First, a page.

by Mike Rhode
Jack Reickel and I ran into each other before the COVID-19 quarantines, we think in fact about a year before at Nerds in NoMa
. Jack recently reached out to tell me about his new webcomic, Unclaimed
, and to answer our usual questions.
What type of comic work or cartooning do you do?
I'm creating an episodic long-form story. In its earliest stages it was planned as a written novel, but I found out that I can't write prose without sliding into a humorous tone, and it's a serious story. Luckily I'm a capable enough illustrator (at least to start) to bring it to life as sequential art, but it is slow-going. Releasing it free online myself means the schedule and format is only limited by my ability to produce it, which again, is very slow.
is a graphic epic told in sporadically-released episodes. In a
universe ravaged by opposing destructive forces, life and interest
occurs in the clash between the abyss and annihilation. The story begins
on the frozen isle Idep, surrounded by frigid emptiness.
How do you do it? Traditional pen and ink, computer or a combination?
It's a combination of digital linework and tones drawn in Clip Studio Paint, with traditional watercolor scanned then mixed in with Photoshop.
When and where were you born?
Late 80s in Walkersville, Maryland (a small town in northern Frederick County)
Why are you in Washington now? What neighborhood or area do you live in?
I spiraled closer to the DMV after undergrad, finally making my way into the District-proper in Petsworth. I lived in Columbia Heights and Adams Morgan before being pulled out into the suburbs to more spaciously support my ever-growing fur family. My wife and I met at RFD
in Chinatown, and now live in Alexandria with our five pets.
What is your training and/or education in cartooning?
I have a Bachelor of Fine Arts in Illustration, and worked two summers as a caricature artist in Ohio at Cedar Point: the largest seasonal amusement park in the country.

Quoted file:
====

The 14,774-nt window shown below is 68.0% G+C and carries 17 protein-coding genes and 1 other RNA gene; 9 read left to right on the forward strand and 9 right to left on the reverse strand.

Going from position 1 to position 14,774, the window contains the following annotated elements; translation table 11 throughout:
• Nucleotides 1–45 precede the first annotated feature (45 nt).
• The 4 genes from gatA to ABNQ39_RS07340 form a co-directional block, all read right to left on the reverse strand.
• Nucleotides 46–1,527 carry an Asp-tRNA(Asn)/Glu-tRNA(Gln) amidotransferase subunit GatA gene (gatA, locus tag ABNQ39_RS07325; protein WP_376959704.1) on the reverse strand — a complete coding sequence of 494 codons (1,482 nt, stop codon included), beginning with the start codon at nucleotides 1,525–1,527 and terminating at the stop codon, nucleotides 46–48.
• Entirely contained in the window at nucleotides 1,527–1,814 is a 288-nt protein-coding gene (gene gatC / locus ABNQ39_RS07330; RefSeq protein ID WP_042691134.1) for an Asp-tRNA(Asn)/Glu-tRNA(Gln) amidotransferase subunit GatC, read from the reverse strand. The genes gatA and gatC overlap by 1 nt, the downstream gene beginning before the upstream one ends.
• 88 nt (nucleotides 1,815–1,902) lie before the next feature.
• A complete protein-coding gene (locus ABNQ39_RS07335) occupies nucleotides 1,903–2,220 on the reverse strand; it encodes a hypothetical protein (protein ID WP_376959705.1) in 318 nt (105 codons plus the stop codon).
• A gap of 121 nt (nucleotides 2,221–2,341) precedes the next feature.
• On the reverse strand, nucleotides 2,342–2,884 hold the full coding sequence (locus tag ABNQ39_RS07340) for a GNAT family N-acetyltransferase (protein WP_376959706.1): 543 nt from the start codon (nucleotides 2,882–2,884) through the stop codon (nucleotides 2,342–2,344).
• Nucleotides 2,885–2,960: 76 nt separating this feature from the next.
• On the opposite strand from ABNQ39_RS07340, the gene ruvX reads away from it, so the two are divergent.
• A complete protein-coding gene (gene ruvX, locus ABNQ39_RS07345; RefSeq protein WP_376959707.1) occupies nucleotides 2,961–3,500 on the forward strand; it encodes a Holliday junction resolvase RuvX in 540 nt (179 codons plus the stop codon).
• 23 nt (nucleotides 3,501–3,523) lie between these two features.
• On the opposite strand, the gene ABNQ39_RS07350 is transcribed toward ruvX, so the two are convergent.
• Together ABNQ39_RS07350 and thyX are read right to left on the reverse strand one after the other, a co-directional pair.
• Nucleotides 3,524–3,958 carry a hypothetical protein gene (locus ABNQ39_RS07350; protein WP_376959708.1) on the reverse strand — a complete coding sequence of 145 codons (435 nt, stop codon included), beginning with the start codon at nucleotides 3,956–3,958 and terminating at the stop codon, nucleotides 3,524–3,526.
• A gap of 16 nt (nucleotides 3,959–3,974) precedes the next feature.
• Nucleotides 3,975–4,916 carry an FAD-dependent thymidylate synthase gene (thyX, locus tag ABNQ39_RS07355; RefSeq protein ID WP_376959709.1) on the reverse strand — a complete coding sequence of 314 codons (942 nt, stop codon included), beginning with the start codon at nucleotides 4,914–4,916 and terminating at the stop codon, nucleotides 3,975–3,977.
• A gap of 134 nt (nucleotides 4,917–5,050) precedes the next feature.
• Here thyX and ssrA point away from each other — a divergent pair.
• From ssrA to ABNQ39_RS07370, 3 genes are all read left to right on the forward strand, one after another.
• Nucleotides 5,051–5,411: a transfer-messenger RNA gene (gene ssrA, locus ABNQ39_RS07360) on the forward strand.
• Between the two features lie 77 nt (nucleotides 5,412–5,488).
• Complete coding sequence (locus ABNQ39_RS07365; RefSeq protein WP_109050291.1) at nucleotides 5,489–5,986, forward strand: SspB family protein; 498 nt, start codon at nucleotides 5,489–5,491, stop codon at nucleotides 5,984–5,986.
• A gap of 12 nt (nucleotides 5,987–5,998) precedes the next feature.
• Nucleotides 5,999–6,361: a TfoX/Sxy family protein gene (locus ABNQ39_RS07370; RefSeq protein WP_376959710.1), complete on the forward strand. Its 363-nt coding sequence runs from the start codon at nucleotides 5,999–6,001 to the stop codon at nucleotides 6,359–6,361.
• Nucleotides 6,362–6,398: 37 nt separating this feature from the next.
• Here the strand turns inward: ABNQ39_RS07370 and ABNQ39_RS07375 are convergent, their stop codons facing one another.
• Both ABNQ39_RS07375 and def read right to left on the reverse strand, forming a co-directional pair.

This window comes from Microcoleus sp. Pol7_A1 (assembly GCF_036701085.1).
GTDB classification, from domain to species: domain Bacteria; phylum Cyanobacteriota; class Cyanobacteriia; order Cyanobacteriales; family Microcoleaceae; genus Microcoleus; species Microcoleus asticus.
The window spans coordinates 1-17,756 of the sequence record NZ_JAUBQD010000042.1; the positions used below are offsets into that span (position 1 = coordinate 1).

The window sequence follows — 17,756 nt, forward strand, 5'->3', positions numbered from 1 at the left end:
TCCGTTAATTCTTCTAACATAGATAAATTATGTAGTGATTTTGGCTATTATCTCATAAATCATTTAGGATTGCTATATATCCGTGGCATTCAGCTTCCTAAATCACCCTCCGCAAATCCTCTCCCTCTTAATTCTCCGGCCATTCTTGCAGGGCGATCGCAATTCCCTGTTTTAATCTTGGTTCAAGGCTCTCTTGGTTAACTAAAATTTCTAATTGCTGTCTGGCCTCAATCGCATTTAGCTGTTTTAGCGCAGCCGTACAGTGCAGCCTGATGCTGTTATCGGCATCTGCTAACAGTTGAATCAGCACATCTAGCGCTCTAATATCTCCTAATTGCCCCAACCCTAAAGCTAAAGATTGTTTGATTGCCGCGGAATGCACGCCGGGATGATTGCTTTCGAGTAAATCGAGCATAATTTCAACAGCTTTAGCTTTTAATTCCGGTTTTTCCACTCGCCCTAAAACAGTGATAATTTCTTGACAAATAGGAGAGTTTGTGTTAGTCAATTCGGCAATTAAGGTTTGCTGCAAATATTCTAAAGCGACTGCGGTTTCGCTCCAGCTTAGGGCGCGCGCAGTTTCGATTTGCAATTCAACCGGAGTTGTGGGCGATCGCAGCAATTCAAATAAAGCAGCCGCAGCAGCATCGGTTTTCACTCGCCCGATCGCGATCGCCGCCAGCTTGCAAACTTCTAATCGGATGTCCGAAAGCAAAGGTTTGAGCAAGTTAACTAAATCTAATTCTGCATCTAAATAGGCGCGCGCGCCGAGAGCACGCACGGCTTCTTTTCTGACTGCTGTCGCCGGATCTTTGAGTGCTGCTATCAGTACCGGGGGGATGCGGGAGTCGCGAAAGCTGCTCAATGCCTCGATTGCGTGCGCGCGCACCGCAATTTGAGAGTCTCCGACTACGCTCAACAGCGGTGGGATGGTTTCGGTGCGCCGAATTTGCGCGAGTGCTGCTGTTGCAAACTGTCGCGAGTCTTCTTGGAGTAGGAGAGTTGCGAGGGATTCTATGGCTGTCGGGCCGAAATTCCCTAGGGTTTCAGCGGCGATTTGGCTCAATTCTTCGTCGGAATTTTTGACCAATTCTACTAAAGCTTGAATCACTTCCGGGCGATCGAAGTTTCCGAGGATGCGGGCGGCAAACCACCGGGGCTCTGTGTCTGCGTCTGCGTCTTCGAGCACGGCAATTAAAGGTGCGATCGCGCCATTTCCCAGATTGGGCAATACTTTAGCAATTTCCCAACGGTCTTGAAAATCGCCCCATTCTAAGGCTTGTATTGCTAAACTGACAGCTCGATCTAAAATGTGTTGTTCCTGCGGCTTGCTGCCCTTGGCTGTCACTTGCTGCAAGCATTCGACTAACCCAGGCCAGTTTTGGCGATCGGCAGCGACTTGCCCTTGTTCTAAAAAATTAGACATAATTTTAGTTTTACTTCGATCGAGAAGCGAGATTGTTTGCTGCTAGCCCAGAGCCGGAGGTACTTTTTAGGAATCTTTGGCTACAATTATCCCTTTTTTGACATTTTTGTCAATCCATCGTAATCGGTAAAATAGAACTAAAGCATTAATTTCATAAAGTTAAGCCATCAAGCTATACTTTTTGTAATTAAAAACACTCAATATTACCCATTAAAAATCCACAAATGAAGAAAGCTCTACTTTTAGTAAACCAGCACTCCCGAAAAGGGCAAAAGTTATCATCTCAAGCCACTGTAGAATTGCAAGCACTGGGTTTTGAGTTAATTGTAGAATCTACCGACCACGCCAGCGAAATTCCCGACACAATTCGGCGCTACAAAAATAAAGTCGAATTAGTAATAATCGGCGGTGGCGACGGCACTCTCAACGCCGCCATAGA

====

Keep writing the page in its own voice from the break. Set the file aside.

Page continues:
Who are your influences?
Fábio Moon and Gabriel Bá for all-around everything; I think they're the best sequential artists ever to put panels down, and they're great writers to boot. Harry Nilsson and Bill Watterson for whimsy, imagination, vision, and dedication. Katsuhiro Otomo, Rebecca Sugar, and Noah Hawley for story structure, character, and pacing. Mike Krahulik and Jerry Holkins for format.
If you could, what in your career would you do-over or change?
Coming up with the concept for Unclaimed
and figuring out what I wanted to do with it earlier would've been great! I came up with the idea for the novel in 2014 and started seriously developing it as a comic in 2016.
What work are you best-known for?
Realistically, for designing apparel for DC's ultimate-frisbee community. I design jerseys and other gear for tournaments, festivals, leagues, volunteer gifts, and travelling club teams. With COVID-19 cancelling all of those things this year, I created gear for Unclaimed
instead, which is available through July 6.
Use the code readunc to save 20%!
What work are you most proud of?
Unclaimed! To be more specific, at this point, probably Unclaimed part ii page 10 panel 4.
What would you like to do or work on in the future?
Unclaimed is going to keep growing. It's penciled in to take up my entire artistic future.
What do you do when you're in a rut or have writer's block?